And all relationships are built on some kind of trust. If someone likes you, you have to trust that it is genuine. Even if you are feeling insecure about yourself, that is kind of irrelevant to what *they* might be feeling. Maybe I don't believe myself to be attractive, but this other person seems to think that, who am I to judge what he thinks is attractive? Why should I give him excuses to not like me when I want him to like me?

Most people have insecurities of some kind or another. How we deal with them is what is important.

At the same time, try not to overdo it and exceed the envelope of the relationship. The relationship is a thing of its own, that both people create by interacting with each other. At any moment, there are limits to what it can take. "Let's be exclusive" on the first date is exceeding the envelope. "Let's date other people" after 10 years of marriage is almost always exceeding the envelope on the other end of the spectrum.
posted by gjc at 7:59 AM on March 21, 2011 [1 favorite]


functionequalsform: Do the opposite of cancel plans. Maybe even make *more* plans

Agreed! The purposes of intentionally being busy are:

-You don't have bags of time to freak out, become needy or obsess about what he's doing, stalk him online... or whatever you might be tempted to do!

-You will have lots of fun stories/jokes/experiences to relate, which will make you more attractive to him and to others.

-You will lower the stakes of the whole situation. If your social life doesn't hinge on one person, you will be able to handle rejection better - if it happens, I'm not saying it will.
posted by cranberrymonger at 10:20 AM on March 21, 2011


Let me help reassure you on his having lots of female friends and a pretty ex-girlfriend, which is actually a good sign.

Generally in my experience, guys with lots of good female friends are a more sensitive, understanding, sympathetic type who enjoy talking about interpersonal matters, not because they have ulterior motives and are waiting to get into bed with them. You also say this guy's been in 3 long-term relationships. Guys who have been in a few long-term relationships are looking for companionship and love. He's been around these female friends for a long time, in all probability he's dated or considered dating them already and came to the conclusion it wouldn't be a good match - he's not thinking of those girls in that way, but he does have an interest in you.

His ex-girlfriend and all these other girls are pretty, that should be a bit of a confidence boost. He wouldn't continue seeing you if you weren't attractive to him. Don't second-guess that.

Trust that he's interested in you and finds you attractive, and let the jealousy towards those girls go. It's understandable, but don't let it be unreasonable. Your best bet is to also make friends with these girls and gain their support. Jealousy could lead to making enemies and sinking your relationship before it even sails.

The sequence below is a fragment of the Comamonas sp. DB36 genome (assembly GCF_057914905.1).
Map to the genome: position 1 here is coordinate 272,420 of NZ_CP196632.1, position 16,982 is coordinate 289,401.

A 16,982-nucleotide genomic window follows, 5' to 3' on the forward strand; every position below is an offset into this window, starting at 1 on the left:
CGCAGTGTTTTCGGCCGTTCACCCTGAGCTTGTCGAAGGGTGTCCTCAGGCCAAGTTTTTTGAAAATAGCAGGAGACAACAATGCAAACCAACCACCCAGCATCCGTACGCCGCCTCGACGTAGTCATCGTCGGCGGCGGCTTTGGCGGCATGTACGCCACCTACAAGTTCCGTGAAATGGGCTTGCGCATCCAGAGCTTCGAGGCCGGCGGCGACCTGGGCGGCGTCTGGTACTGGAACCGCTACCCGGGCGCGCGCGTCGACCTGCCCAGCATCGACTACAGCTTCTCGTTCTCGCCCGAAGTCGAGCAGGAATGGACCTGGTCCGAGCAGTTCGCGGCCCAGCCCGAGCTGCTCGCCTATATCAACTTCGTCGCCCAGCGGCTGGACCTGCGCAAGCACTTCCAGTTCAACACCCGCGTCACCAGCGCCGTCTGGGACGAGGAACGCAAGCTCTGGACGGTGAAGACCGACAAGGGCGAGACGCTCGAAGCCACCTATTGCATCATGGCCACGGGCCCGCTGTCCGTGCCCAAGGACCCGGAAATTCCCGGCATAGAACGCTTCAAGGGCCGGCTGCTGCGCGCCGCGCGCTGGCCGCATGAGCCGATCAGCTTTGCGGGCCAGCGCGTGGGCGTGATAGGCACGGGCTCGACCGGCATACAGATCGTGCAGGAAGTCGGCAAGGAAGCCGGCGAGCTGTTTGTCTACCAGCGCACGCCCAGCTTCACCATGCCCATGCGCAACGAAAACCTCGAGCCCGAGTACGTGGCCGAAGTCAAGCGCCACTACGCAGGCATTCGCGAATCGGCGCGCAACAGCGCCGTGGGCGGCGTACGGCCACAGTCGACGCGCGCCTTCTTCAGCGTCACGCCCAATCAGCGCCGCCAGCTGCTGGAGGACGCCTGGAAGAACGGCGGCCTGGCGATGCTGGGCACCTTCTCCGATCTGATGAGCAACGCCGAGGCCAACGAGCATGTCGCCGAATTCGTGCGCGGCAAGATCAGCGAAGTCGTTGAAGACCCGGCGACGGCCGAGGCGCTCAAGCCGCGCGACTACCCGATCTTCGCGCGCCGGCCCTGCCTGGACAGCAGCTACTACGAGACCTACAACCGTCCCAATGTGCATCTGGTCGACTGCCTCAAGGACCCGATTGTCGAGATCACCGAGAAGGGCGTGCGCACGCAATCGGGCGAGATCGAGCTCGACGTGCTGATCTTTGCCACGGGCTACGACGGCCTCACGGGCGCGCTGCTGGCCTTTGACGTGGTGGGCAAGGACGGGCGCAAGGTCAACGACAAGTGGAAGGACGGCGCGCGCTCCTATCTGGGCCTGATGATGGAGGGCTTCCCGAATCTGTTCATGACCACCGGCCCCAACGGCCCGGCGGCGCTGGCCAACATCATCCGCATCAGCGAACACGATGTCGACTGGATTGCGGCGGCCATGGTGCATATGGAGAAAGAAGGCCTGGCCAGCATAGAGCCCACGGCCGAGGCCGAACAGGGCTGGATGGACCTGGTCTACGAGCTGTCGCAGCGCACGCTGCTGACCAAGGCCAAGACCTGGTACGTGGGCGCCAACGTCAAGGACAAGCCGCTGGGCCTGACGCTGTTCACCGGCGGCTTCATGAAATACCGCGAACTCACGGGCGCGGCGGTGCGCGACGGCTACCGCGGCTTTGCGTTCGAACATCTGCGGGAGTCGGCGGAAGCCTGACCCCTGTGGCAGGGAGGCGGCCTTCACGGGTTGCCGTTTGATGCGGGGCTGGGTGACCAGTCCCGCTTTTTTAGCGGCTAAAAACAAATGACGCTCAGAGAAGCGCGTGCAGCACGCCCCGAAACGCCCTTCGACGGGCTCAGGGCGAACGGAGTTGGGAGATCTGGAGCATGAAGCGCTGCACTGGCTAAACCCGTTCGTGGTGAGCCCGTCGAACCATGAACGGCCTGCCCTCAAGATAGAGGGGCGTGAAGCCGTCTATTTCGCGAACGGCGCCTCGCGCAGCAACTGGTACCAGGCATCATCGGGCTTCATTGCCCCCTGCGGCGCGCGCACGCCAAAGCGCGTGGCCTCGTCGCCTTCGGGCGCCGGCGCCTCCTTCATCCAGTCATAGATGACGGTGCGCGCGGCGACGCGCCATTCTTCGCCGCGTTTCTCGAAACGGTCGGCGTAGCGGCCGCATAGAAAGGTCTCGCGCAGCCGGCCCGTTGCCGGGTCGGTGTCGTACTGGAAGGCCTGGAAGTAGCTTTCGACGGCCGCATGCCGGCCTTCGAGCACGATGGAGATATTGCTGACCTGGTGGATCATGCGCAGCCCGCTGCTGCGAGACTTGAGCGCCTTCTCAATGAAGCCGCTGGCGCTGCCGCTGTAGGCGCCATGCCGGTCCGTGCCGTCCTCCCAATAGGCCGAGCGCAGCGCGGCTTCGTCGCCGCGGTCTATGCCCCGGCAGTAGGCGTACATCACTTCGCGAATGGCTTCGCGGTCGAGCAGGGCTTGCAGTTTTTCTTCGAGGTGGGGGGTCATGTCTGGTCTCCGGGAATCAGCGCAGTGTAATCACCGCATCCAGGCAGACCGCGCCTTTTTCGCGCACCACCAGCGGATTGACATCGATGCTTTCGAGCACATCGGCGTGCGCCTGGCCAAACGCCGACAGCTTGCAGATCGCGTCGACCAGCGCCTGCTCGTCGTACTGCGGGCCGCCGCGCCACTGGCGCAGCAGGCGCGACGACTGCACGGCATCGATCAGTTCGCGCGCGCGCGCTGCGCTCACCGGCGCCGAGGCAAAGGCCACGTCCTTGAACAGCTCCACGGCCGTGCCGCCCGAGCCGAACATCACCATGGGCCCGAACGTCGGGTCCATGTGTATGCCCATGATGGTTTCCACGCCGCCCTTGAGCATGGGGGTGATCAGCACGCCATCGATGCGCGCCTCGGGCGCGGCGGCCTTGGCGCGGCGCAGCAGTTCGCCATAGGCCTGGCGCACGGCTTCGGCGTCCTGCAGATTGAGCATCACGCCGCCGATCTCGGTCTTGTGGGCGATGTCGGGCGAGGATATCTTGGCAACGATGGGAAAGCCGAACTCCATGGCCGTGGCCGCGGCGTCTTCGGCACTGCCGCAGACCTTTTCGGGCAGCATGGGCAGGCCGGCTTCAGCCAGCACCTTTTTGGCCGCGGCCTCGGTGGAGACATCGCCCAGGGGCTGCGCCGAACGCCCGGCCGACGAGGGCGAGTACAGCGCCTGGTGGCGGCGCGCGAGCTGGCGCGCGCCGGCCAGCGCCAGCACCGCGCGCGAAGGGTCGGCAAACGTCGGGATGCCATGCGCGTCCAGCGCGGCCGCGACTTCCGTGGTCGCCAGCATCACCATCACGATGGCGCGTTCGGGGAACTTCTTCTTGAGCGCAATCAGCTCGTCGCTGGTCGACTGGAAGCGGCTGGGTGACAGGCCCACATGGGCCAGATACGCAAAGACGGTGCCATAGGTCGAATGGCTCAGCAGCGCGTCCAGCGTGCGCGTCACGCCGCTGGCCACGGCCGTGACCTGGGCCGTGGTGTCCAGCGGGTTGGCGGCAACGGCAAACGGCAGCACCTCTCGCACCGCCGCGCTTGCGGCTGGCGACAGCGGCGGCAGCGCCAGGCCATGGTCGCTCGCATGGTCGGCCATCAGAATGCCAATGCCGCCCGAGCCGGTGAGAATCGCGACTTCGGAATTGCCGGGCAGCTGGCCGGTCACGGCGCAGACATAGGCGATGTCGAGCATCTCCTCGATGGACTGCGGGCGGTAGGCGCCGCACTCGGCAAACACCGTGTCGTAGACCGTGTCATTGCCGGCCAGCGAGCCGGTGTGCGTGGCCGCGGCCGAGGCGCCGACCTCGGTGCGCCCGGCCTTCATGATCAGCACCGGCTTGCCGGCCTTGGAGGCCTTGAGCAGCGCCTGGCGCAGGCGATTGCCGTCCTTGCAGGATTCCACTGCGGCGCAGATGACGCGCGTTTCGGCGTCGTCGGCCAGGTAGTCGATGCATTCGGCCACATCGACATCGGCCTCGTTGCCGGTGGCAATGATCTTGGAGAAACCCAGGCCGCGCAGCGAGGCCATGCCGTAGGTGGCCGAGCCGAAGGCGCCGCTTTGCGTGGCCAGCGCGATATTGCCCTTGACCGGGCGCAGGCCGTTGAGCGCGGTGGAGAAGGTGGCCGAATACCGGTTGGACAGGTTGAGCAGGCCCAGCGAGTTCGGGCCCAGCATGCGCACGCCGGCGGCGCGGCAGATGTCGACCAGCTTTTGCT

Things are going slowly between you two, which is fine - some guys need to develop the friendship part of the relationship before they allow themselves to get emotionally invested. If he feels you've clicked, he'll keep going. Just ask him if you're unsure, be direct, most guys appreciate that.
posted by lizbunny at 11:41 AM on March 21, 2011 [2 favorites]


Nthing "perfectly normal feelings".

Remember to be honest, and also to enjoy yourself. If it ends up not working out, don't blame yourself - for that case, it wasn't going to happen anyway. But, let's hope it's all good things from here on out.
posted by Citrus at 12:16 PM on March 21, 2011


Don't pretend to be a different person or hide your true self for a guy. The more you try to pretend, the more you'll wall yourself off from getting to know him for real. Also, don't cancel plans. Go on with your regular life and don't make him the #1 priority right off the bat. Been there, done that on both counts and it didn't work out well.
posted by elpea at 1:21 PM on March 21, 2011


I agree that one of the best defenses is staying busy. People have given a lot of good reasons above, but I'll also say that maintaining a full life of your own while dating someone allows you to make clearer decisions about whether you want a relationship with that person. It's good to take things slow -- not to avoid scaring him away, but so that you have time to check in with yourself. I've often mistaken a desire for being in a meaningful relationship for a desire to be with a particular person. I agree with Ashley801 that asking for what you want is important, but it may be too early to know for sure. Give it a few more weeks and remember that you're not just waiting for him to decide; you're also trying to find what's right for you.
posted by spinto at 6:24 AM on March 22, 2011